P.M. Bedroom Gallery built on brotherhood
For his entire life, Ben Huth wanted to be a Wisconsin dairy farmer, just like his parents. After high school, he started working in the field, but when his brother, Arvid, announced he was going to start a furniture store, Ben wanted in on the plan.
"I figured if it did not work out, I could always buy my cows back and start dairy farming again," he says.
But Ben's cows were gone for good, thanks to the success of the brothers' business, P.M. Bedroom Gallery.
The first shop opened in Greenfield in 1993, when Arvid was 21 and Ben was 19. Today, the brothers have three showrooms in Wisconsin and Illinois, two showrooms in Minnesota and two distribution centers.
Arvid admits that Ben wasn't his first choice for a business partner, but decided to give him a chance after his college roommate backed out of the plan. The relationship worked out well, and the brothers say they complement each other's strengths. Arvid handles most of the advertising, financial and real estate aspects of the business whereas Ben tends to day-to-day operations and sales training.
"I trust him 110 percent. We might not always agree on things but we never have not trusted each other," says Ben.
Most of P.M. Gallery's furniture is handmade by Midwestern craftsmen. Because the furniture is made locally -- and because the Huths work directly with the furniture makers -- they are able to save money in fuel and shipping costs, a savings they pass on to the customer. Also, they deliver all of their furniture wrapped in blankets instead of disposable cardboard, plastic and foam.
"We are able to re-use the blanket over and over again which cuts costs and at the same time makes for a cleaner environment, says Ben.
P.M. Bedroom Gallery customers order their furniture in their choice of lumber, stain color and decorative hardware. According to Ben and Arvid, this is a detail that separates their business from competing box stores.
"The recession we are in has turned the consumer away from the 'throw away' attitude of the '90s. Consumers today are more environmentally aware and when they make a purchase today they want to know that they are buying something that will last the test of time and that they will not have to re-buy it in 10 years," says Ben.
"As we say in our commercials, it is not the 'cookie cutter furniture' that is everywhere else," says Arvid.
For years, the Huth brothers used radio and television as vehicles to communicate their business message. Because of their high profile TV commercials, they are sometimes recognized in public.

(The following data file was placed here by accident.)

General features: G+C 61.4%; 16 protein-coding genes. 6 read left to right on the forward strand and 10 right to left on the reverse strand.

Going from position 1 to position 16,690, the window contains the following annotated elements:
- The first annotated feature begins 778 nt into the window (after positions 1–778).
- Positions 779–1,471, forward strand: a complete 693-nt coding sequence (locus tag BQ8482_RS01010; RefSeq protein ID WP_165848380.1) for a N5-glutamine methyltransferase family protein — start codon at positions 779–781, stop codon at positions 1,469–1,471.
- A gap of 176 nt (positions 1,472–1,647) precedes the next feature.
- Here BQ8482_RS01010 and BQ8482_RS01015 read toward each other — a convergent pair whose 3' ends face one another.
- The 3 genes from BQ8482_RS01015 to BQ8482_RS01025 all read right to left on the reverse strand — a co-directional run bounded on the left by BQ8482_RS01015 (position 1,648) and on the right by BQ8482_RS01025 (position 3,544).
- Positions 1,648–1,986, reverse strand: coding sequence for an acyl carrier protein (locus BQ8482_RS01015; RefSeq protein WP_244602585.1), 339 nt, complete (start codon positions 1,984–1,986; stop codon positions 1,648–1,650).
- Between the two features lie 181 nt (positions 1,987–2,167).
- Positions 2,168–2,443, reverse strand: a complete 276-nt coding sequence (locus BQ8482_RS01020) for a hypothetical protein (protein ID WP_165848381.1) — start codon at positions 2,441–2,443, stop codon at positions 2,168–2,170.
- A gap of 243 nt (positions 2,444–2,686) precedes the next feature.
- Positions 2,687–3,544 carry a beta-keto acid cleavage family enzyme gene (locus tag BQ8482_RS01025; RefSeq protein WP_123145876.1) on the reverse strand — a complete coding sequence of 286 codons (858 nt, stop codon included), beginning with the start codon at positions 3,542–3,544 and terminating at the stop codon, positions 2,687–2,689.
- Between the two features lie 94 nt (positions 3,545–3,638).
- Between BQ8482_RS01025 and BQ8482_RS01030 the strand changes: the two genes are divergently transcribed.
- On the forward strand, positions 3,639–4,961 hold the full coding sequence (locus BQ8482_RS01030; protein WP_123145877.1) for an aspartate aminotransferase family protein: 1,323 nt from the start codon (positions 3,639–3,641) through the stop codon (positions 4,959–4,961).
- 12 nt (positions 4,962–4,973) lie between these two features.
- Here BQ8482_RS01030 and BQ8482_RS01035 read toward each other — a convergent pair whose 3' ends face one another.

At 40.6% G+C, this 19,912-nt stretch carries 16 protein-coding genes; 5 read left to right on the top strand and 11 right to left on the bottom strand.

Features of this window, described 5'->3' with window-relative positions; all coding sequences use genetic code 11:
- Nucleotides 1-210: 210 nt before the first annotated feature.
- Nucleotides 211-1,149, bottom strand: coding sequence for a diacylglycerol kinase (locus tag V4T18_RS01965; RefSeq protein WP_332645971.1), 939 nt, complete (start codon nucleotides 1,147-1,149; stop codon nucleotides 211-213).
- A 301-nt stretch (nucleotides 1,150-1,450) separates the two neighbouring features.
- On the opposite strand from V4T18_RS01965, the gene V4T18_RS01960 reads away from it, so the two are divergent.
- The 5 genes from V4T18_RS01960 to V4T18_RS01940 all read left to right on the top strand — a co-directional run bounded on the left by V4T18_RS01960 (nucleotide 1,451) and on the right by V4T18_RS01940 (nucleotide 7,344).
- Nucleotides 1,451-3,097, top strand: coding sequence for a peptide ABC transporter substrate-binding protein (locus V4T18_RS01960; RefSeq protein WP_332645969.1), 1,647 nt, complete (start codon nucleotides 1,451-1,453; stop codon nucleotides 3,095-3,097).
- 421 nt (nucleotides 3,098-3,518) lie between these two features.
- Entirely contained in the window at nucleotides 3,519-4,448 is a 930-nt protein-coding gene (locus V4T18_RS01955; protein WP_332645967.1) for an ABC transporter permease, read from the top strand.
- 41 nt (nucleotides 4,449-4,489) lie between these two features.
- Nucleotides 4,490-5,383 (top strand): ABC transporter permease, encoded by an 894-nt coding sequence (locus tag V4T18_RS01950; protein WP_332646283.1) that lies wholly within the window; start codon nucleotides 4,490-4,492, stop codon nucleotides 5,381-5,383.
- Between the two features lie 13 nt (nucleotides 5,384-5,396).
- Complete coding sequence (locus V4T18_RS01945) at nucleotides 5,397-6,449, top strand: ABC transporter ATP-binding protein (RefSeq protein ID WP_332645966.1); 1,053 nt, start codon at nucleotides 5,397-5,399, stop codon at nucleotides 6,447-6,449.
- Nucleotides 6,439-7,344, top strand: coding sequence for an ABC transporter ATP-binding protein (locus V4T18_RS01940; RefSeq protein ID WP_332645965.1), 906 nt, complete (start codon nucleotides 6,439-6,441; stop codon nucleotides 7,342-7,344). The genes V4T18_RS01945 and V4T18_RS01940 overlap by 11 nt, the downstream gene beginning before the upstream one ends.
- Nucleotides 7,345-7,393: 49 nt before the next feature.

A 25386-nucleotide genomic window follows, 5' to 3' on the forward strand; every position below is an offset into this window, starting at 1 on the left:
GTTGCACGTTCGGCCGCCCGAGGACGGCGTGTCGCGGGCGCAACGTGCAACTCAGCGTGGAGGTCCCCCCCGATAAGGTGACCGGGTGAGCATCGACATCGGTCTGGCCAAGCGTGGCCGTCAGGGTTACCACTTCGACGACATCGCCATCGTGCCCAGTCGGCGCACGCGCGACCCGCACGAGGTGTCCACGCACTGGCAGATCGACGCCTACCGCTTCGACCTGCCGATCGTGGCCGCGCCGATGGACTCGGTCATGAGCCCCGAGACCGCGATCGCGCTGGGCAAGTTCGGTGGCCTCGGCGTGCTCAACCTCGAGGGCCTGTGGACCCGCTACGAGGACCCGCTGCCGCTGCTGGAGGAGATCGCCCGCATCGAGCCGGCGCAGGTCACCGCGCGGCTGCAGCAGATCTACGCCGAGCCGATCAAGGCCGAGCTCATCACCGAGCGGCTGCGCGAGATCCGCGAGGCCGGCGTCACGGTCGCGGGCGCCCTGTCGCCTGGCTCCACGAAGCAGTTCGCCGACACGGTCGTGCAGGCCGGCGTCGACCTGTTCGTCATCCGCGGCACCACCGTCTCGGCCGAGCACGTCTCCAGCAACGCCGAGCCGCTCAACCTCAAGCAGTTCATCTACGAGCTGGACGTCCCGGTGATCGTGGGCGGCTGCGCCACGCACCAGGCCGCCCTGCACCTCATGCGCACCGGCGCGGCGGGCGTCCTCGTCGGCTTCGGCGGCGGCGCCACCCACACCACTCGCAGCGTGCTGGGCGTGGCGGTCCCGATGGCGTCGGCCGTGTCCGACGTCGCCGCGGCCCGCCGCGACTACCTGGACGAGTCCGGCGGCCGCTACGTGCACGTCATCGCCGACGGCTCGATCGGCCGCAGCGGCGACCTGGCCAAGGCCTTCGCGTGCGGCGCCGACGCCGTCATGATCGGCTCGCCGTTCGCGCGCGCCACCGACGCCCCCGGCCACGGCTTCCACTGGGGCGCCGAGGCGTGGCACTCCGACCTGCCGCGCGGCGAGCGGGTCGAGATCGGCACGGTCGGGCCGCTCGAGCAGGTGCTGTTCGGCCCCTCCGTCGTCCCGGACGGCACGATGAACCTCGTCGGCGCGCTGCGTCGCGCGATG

"I get recognized, but many times I have been recognized by my voice before someone even sees me and then they put two and two together. I don't have a big ego and am not on any power-trip, so it does not mean anything to me to be recognized," says Ben.
Because of the ailing economy and a decrease in home sales, the home furniture business is suffering, but neither Ben nor Arvid fear for the future of their venture. They believe that a high level of customer service and good value will keep P.M. Bedroom Gallery afloat.
"We have always done a good job with slow and deliberate growth, and the economic downturn has hurt our goals for the year, but it will not put us out of business," says Ben.
Arvid attended UW-Eau Claire where he majored in accounting and finance, but was more inspired by his full-time job at a local furniture store. Despite three years of college under his belt and a 3.9 grade point average, Arvid decided to quit school and start the business. He does not regret this decision, even though it's common for the brothers to work until midnight and start working again at 6 a.m.
"When you like to work, it is really not work at all. We have been lucky to find something that we are passionate about and been able to make a living doing it," says Arvid.
Ben is single and lives in New Berlin. Arvid is married and lives with his wife and two children near Boyd, just east of Eau Claire. Two of their three brothers are dairy farmers, but Arvid and Ben say they appreciate the city and the opportunities it provides for their business, even though, in their hearts, they prefer the wide open spaces.
"I still make plenty of trips to Milwaukee and Chicago, but I always love to get home to my wife and children," says Arvid.
"There's an old expression that rings true for both Arvid and I: you can take the boy out of the country, but you can't take the country out of the boy," says Ben.
While their commercials may be annoying, they got your attention, didn't they? Besides, most commercials are annoying, especially other furniture companies (um, Colder's? Steinhafels??American???) So what. Turn the sound down. And, since PM Bedroom Gallery isn't paying big $$ for some ad agency to create a probably equally-annoying commercial, they're able to keep their prices lower. If you prefer to go buy cheap chinese-made crap at a big box store because their commercials are slightly less irritating, go for it. I like PMBG because they work with in-state woodworkers and sell quality products, and are family-owned.
Nell | April 29, 2009 at 4:37 p.m. (report)
I think it's great to be able to maintain a family-owned business in these times. Having the brothers do the commercials and such really personalizes them. Good luck! Great article and great furniture!
The commercials are really, really bad. They look so uncomfortable and so unnatural, which in turn makes me uncomfortable watching them. It doesn't make me want to shop at their store at all.
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